It's that time of the year when the perpetual act of political campaigning pushes into hyper-drive in advance of the fall elections, so that means Hotcards must again do its part in cheerleading the process. Like virtually any printing business, we're up to our ears in direct mail pieces and lawn signs this time of the year, and naturally we have our favorite mediums. In fact, we'll go out on a limb and state that we think direct mail pieces are the most sensible thing a candidate can employ. And employ often! That's our suggestion anyway.
Now, it does depend on how much attention is paid to creation of the thing. A slothfully-created, black and white piece of campaign literature isn't gonna sway anyone but the candidate's mother. But a well-put-together, four color piece which at least takes a stab at persuasion is more than likely to be a home run. It may be a two run homer when the opponent has an insurmountable lead, but that's not a failure of the direct mail piece. It ostensibly did its job.
Now, you might be thinking this isn't the slickest way to pursue young voters... but guess again! A 2011 study by TRU shows that 65 percent of Millennials (those born after 1985) say they prefer to read something on paper. Remember—there are more than 100 million Millennials in the U.S.! Besides that, how many times do people have to note how infrequently and erratically they vote anyway, before people cease casting their lots with them? You want people who vote en masse, you want old and middle-aged people, as well as Millennials. No medium serves as a guarantee that all intended targets of a piece of campaign literature will read it, but direct mail does rather well in this regard. There are lots of academic studies out there that show political direct mail works, and there are campaigns and organizations that run tests that show that political direct mail can have a statistically significant impact.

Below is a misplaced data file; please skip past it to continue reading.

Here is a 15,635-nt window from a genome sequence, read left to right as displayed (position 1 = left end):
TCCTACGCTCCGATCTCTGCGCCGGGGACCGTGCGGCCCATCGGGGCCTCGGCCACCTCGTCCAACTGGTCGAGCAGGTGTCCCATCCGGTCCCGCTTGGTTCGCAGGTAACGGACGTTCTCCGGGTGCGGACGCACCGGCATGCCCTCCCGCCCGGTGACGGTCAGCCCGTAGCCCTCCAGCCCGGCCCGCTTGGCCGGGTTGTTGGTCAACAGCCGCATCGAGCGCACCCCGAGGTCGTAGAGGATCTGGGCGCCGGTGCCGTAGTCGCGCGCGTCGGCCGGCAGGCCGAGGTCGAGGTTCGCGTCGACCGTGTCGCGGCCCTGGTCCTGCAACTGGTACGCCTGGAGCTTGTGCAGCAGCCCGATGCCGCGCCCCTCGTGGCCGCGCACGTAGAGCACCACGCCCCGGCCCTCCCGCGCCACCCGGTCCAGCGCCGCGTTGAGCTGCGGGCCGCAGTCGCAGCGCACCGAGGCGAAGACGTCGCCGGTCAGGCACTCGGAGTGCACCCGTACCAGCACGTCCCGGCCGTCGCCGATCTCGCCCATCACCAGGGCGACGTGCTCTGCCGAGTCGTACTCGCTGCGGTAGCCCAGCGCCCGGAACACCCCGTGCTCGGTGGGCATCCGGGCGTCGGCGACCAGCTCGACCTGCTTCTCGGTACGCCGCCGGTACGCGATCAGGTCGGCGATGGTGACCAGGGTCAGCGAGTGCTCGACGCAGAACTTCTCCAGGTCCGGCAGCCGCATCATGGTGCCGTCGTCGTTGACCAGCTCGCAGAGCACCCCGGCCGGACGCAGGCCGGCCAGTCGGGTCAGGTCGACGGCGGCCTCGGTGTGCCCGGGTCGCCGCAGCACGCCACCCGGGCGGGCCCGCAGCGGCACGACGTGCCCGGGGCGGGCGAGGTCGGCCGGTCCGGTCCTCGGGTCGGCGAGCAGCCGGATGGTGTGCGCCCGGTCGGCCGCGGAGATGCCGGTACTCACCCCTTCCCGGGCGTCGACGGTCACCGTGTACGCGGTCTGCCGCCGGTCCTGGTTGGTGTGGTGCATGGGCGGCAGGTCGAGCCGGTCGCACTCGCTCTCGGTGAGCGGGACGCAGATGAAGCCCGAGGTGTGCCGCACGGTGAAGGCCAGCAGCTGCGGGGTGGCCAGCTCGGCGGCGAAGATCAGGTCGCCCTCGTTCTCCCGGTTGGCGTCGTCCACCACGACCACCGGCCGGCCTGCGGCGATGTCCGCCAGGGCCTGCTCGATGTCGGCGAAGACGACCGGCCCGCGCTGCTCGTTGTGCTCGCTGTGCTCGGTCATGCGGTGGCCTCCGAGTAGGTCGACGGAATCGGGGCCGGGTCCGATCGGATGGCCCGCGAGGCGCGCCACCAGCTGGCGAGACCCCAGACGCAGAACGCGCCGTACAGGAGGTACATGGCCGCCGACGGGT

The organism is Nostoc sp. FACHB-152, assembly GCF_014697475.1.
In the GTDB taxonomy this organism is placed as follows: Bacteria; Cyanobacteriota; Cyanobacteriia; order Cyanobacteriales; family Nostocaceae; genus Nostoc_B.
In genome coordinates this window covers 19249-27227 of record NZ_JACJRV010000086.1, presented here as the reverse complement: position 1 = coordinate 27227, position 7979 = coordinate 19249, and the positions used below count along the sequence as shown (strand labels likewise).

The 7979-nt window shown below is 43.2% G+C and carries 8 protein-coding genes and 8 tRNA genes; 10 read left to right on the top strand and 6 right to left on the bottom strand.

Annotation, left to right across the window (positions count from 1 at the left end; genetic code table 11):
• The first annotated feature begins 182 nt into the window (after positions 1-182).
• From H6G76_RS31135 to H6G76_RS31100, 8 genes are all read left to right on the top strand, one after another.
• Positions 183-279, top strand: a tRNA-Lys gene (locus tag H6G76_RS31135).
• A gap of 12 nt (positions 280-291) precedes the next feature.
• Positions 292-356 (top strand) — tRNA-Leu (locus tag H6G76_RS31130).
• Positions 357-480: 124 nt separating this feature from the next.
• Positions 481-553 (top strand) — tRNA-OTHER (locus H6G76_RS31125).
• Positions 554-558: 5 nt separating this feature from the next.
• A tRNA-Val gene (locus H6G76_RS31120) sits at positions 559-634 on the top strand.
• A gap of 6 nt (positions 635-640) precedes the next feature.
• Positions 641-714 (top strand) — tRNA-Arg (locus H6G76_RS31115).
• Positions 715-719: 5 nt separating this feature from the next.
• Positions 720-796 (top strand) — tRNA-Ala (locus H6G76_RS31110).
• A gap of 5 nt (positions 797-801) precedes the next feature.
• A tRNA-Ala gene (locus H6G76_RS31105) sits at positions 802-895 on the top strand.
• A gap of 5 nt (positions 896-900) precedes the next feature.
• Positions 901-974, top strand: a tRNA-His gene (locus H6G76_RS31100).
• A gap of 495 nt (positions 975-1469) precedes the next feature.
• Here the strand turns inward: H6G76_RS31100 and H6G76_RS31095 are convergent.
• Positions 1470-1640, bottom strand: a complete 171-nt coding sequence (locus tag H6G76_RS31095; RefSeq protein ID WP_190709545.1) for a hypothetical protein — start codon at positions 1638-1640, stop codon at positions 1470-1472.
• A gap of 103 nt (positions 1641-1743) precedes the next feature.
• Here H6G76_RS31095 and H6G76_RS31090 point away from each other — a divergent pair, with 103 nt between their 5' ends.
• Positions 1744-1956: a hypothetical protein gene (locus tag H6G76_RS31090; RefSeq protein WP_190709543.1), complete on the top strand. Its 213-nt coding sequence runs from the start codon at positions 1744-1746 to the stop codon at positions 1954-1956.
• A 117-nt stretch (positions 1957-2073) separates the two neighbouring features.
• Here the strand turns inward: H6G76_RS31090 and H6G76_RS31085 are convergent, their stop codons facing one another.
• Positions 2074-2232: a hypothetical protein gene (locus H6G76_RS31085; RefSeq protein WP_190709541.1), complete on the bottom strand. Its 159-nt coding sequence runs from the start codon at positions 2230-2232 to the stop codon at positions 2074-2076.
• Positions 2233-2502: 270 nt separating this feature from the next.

So really, you can go to all the Knights of Columbus Pancake Breakfasts you like and plaster your electoral district with billboards, but there's nothing as simple and persuasive as dropping a direct mail piece in the voters' mailboxes. Of course, it would probably be sensible to do all of the above. Your opponent probably will.